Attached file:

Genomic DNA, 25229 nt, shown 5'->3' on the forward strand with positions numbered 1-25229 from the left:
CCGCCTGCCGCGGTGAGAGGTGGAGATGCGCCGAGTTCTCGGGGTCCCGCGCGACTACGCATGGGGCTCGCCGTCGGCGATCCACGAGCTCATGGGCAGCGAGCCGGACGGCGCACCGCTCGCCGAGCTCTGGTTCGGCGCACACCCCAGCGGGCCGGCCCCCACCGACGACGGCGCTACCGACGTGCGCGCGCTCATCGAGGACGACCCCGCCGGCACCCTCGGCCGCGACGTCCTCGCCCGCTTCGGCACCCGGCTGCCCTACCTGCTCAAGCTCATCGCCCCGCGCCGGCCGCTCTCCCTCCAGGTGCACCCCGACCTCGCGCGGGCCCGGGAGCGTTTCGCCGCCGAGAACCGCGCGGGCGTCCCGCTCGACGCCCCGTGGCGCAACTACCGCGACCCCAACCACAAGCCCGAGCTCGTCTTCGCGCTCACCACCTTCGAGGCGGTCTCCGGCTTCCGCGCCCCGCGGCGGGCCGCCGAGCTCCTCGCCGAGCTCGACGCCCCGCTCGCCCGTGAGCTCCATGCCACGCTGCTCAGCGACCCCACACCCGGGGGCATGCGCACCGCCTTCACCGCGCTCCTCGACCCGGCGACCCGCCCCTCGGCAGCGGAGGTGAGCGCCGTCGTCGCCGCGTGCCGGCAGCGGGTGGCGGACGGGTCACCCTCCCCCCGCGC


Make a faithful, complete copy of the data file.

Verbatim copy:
Genomic DNA, 25229 nt, shown 5'->3' on the forward strand with positions numbered 1-25229 from the left:
CCGCCTGCCGCGGTGAGAGGTGGAGATGCGCCGAGTTCTCGGGGTCCCGCGCGACTACGCATGGGGCTCGCCGTCGGCGATCCACGAGCTCATGGGCAGCGAGCCGGACGGCGCACCGCTCGCCGAGCTCTGGTTCGGCGCACACCCCAGCGGGCCGGCCCCCACCGACGACGGCGCTACCGACGTGCGCGCGCTCATCGAGGACGACCCCGCCGGCACCCTCGGCCGCGACGTCCTCGCCCGCTTCGGCACCCGGCTGCCCTACCTGCTCAAGCTCATCGCCCCGCGCCGGCCGCTCTCCCTCCAGGTGCACCCCGACCTCGCGCGGGCCCGGGAGCGTTTCGCCGCCGAGAACCGCGCGGGCGTCCCGCTCGACGCCCCGTGGCGCAACTACCGCGACCCCAACCACAAGCCCGAGCTCGTCTTCGCGCTCACCACCTTCGAGGCGGTCTCCGGCTTCCGCGCCCCGCGGCGGGCCGCCGAGCTCCTCGCCGAGCTCGACGCCCCGCTCGCCCGTGAGCTCCATGCCACGCTGCTCAGCGACCCCACACCCGGGGGCATGCGCACCGCCTTCACCGCGCTCCTCGACCCGGCGACCCGCCCCTCGGCAGCGGAGGTGAGCGCCGTCGTCGCCGCGTGCCGGCAGCGGGTGGCGGACGGGTCACCCTCCCCCCGCGC